C4d in acute rejection after liver transplantation - A valuable tool in differential diagnosis to hepatitis C recurrence

M. Schmeding, A. Dankof, V. Krenn, M. G. Krukemeyer, M. Koch, A. Spinelli, J. M. Langrehr, U. P. Neumann, P. Neuhaus

Research output: Contribution to journalArticlepeer-review

Abstract

Hepatitis C is the most common indication for liver transplantation. Recurrence of HCV is universal leading to graft failure in up to 40% of all patients. The differentiation between acute rejection and recurrent hepatitis C is crucial as rejection treatments are likely to aggravate HCV recurrence. Histological examination of liver biopsy remains the gold standard for diagnosis of acute rejection but has failed in the past to distinguish between acute rejection and recurrent hepatitis C. We have recently reported that C4d as a marker of the activated complement cascade is detectable in hepatic specimen in acute rejection after liver transplantation. In this study, we investigate whether C4d may serve as a specific marker for differential diagnosis in hepatitis C reinfection cases. Immunohistochemical analysis of 97 patients was performed. A total of 67.7% of patients with acute cellular rejection displayed C4d-positive staining in liver biopsy whereas 11.8% of patients with hepatitis C reinfection tested positive for C4d. In the control group, 6.9% showed C4d positivity. For the first time we were able to clearly demonstrate that humoral components, represented by C4d deposition, play a role in acute cellular rejection after LTX. Consequently C4d may be helpful to distinguish between acute rejection and reinfection after LTX for HCV.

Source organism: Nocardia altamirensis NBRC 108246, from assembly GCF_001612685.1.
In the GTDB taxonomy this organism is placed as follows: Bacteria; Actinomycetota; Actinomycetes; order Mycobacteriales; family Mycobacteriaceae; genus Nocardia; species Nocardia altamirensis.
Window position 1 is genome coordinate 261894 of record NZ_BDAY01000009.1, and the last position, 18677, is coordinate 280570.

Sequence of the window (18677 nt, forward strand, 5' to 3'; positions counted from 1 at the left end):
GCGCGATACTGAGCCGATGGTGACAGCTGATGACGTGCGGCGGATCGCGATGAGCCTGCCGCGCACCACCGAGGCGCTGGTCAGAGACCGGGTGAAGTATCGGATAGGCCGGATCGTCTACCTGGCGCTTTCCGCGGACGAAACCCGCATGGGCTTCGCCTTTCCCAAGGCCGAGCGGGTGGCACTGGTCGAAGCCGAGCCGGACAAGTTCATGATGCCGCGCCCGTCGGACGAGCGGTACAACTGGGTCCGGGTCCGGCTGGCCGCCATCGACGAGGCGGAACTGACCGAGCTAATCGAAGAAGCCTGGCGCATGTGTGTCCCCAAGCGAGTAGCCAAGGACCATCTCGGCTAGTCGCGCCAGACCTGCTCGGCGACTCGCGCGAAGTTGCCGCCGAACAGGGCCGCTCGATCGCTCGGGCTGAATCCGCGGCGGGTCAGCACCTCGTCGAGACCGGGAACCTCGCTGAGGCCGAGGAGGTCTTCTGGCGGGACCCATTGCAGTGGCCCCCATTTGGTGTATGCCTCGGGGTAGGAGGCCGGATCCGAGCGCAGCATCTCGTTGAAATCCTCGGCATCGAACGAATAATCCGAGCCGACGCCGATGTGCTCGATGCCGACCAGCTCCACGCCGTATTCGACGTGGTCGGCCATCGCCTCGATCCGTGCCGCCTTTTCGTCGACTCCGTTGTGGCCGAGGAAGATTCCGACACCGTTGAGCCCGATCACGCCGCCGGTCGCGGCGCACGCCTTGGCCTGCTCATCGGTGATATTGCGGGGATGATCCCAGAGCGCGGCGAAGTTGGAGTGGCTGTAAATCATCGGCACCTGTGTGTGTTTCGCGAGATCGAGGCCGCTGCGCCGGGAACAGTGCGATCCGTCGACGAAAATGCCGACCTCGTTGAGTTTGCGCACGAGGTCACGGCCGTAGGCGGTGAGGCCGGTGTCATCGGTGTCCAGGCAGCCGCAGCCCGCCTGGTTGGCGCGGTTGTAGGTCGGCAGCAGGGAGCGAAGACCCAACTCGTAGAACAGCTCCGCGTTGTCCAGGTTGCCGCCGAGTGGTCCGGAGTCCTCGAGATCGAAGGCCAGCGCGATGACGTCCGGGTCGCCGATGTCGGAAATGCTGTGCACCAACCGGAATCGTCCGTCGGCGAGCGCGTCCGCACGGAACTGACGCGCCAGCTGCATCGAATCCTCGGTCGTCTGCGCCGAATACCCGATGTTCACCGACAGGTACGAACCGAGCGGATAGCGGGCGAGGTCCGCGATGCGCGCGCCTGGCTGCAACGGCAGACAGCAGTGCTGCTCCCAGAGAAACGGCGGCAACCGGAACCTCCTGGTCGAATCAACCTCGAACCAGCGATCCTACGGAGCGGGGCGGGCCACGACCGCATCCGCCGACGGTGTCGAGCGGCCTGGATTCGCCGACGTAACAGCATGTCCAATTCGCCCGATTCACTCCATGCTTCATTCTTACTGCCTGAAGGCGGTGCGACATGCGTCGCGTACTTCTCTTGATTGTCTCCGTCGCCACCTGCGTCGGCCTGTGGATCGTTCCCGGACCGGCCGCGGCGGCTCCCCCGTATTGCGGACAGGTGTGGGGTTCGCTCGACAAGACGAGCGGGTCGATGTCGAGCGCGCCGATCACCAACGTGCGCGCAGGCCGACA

Original languageEnglish
Pages (from-to)523-530
Number of pages8
JournalAmerican Journal of Transplantation
Volume6
Issue number3
DOIs
Publication statusPublished - Mar 2006

Keywords

  • C4d
  • Differential diagnosis
  • Hepatitis C
  • Liver transplantation
  • Reinfection
  • Rejection

ASJC Scopus subject areas

  • Immunology
  • Transplantation
  • Immunology and Allergy
  • Pharmacology (medical)

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